• Resource Efficiency: They’re lightweight and share the same OS kernel, reducing overhead and making efficient use of resources.
  • Portability: You can run containers on various platforms and cloud providers without modification.

Orchestration: The conductor of the symphony

Managing a fleet of microservices and containers can be like conducting a complex symphony. This is where orchestration tools like Kubernetes step in. They automate the deployment, scaling, and management of containerized applications. They orchestrate these containers like a maestro directs musicians, ensuring they play in harmony.

Why it matters:

  • Efficiency: Orchestration minimizes manual intervention, reducing human error and operational overhead.
  • Scaling: Kubernetes can scale applications based on demand, ensuring optimal resource utilization.
  • High Availability: It can automatically recover from failures, ensuring your application stays available.

Continuous Integration and Continuous Deployment (CI/CD)

The automation duo CI/CD pipelines are the automation backbone of cloud-native development. They enable developers to automatically integrate new code changes into the main application, run tests, and deploy them to production. This automation reduces the time and effort required to roll out updates while ensuring reliability.

Why it matters:

  • Speed: CI/CD pipelines accelerate development and deployment cycles, getting features and fixes to users faster.
  • Quality: Automated testing catches bugs early in the development process, leading to more reliable software.
  • Consistency: CI/CD ensures a consistent and repeatable deployment process.

Understanding these core architectural components is essential for anyone looking to harness the power of cloud-native computing. They form the backbone of modern application development, offering the flexibility, scalability, and efficiency needed to thrive in today’s digital landscape.

Real-world example of cloud-native software

While the concept of “cloud native” might sound daunting after reading about microservices, containers and whatnot, the reality is that most software can benefit from being cloud native because it helps with some pretty basic needs (basic in the sense the most software these days has these needs):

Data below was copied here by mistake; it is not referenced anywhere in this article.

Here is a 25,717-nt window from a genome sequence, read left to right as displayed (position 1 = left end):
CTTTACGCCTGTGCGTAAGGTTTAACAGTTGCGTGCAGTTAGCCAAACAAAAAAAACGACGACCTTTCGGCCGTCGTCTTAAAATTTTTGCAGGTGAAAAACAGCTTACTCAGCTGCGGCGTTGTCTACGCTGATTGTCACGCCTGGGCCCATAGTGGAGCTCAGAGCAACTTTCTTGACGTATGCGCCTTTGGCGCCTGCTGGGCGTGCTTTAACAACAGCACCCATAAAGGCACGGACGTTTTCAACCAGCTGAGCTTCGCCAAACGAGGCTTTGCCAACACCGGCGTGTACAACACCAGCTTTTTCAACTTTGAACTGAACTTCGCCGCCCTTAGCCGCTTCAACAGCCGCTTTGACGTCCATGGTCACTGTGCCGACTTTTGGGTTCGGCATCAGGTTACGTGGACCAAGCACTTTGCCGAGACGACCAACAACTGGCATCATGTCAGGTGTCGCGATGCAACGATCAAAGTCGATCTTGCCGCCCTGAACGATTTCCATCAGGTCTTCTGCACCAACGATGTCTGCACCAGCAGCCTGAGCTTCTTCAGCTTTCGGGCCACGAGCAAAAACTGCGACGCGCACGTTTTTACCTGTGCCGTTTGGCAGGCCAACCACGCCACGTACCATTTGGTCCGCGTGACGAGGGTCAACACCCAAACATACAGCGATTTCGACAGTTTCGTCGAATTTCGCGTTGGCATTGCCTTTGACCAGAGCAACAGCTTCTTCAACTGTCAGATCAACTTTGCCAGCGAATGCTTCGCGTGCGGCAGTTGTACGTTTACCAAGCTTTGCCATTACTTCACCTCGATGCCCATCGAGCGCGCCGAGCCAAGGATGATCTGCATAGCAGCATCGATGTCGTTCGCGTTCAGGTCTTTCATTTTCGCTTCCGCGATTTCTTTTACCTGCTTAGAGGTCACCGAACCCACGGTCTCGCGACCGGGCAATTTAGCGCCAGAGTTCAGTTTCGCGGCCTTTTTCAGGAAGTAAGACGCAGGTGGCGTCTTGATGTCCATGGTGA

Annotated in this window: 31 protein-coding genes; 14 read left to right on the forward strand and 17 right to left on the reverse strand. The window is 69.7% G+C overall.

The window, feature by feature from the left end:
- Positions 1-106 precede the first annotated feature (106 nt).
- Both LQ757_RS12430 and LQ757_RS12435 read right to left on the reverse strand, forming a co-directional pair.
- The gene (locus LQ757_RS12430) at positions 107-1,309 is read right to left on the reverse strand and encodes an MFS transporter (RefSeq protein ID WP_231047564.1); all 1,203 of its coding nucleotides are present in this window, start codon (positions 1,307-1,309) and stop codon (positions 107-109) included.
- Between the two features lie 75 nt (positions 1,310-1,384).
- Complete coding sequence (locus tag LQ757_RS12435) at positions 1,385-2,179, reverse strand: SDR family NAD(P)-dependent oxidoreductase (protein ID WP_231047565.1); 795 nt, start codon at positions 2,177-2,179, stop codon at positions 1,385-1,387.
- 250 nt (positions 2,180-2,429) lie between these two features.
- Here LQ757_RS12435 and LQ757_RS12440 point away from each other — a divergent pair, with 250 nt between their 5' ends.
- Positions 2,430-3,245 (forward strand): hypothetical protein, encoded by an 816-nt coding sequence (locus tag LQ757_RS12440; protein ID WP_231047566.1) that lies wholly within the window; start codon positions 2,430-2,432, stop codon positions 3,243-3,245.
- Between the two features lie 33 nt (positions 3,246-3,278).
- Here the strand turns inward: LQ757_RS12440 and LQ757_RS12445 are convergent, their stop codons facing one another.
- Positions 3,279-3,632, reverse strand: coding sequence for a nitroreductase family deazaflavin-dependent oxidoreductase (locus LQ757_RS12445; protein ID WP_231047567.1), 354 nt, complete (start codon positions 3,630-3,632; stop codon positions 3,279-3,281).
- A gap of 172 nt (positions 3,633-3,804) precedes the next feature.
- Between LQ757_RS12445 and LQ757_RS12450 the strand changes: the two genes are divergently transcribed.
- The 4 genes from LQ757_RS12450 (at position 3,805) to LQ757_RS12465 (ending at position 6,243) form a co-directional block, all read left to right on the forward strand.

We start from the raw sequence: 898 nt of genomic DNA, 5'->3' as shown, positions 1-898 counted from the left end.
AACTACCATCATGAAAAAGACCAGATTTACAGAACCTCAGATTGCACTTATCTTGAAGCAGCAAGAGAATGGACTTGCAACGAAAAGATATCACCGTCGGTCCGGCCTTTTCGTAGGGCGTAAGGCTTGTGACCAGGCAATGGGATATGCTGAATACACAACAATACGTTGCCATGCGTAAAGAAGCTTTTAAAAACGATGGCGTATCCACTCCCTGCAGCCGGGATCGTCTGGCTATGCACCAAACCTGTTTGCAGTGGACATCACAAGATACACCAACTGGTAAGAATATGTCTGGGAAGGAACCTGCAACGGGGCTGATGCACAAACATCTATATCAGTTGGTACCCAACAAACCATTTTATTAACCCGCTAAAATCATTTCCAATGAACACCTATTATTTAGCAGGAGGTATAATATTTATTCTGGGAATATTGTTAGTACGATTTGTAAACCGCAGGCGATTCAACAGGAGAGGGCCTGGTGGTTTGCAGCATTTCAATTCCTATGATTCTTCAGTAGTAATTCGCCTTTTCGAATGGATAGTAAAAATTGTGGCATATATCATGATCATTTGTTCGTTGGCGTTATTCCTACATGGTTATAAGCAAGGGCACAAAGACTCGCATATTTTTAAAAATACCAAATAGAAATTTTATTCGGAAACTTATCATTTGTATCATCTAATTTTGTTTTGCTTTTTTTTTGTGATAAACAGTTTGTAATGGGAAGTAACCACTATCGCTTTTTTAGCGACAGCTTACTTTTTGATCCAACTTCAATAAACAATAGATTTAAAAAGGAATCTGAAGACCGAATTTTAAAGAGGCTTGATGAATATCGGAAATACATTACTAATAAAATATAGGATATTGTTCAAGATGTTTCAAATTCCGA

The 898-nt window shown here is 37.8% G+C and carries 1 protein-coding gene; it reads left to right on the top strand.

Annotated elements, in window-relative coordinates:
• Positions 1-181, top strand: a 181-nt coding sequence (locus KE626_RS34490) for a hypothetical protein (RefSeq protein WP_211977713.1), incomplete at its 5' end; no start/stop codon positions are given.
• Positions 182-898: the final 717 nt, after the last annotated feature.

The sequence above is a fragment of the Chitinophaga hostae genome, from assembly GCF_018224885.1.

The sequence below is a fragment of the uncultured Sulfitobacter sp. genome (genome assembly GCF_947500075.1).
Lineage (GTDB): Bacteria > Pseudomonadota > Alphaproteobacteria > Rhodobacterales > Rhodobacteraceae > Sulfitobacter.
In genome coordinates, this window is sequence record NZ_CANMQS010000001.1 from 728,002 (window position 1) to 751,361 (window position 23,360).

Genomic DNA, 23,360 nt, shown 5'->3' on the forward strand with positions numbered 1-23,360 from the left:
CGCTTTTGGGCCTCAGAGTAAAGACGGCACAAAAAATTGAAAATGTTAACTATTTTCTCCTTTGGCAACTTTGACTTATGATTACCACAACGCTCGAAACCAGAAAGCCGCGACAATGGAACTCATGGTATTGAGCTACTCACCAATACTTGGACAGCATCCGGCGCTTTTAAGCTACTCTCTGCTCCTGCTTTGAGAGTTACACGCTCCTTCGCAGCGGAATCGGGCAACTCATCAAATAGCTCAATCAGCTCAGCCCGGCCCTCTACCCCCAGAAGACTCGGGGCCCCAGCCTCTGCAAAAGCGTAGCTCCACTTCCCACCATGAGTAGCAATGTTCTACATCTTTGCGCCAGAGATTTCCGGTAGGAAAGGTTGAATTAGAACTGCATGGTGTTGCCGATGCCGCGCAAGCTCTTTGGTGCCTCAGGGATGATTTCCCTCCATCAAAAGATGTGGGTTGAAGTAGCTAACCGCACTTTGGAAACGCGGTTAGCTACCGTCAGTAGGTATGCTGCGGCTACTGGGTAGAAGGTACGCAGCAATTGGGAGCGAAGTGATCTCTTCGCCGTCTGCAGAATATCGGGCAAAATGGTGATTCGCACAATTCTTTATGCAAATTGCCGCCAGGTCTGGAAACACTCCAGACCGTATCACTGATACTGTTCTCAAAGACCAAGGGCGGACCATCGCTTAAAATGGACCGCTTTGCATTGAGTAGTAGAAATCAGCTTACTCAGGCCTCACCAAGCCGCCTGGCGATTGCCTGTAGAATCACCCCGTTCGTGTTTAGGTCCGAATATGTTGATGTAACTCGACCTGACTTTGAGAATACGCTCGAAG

• Scalability: the ability to quickly and dynamically scale up and down based on the traffic received. This way companies save a lot of money by only using the infrastructure that they really need.
  • High availability: this translates into having a service that is available most of the time while distributed, even when parts of the cluster become unavailable for different reasons. A highly available architecture will replace or restart the sections that become unavailable after a short time (usually less than a minute).
  • Fault tolerance: you can think of fault tolerance as “high availability on steroids.” We’re talking about a system that aims to always be available, no matter what component fails. This is usually achieved through hardware redundancy, having multiple copies of the same servers standing by in case something goes wrong. Clearly this approach is a lot more effective than high availability, but the cost is quite higher as well.

A clear example of this is Zeebe, Camunda’s cloud-native workflow and decision engine. Given the huge amount of traffic that this service receives, it had to be architected in a way that could benefit from horizontal scaling (meaning adding more servers easily) and that was fault tolerant (after all, it’s a core service from Camunda’s offering).

To achieve this, Camunda decided on a cloud-native approach, creating a distributed, microservice-based architecture. Their fault tolerance is achieved by having data replication configured in the cluster, where each node stores its data on its own filesystem.

This in turn ensures that if a node goes down, another one takes its place without any data loss (given the replication factor) to the user or any current process.

Imagine, if you could, how would you design such a system if you had no access to a cloud-native architecture, and instead, you’d be doing everything inside the same monolith. The costs of scaling alone would be astronomical, let alone having implemented something similar to data replication in a sustainable manner.

In closing, cloud-native architecture isn’t just a buzzword; it’s a game-changer. It empowers organizations to develop, deploy, and scale applications with unprecedented efficiency and agility.

Embracing these cloud-native principles is not just a technological choice but a strategic one—a move toward staying competitive and future-proofing your operations in an ever-evolving digital landscape. So, whether you’re a tech enthusiast or a business leader, it’s time to embark on your cloud-native journey and shape the future of your organization.

Learn more about Camunda

Interested in learning about how the cloud-native architecture in Zeebe helps Camunda deliver process orchestration at incredible scale? Find out more at the link below.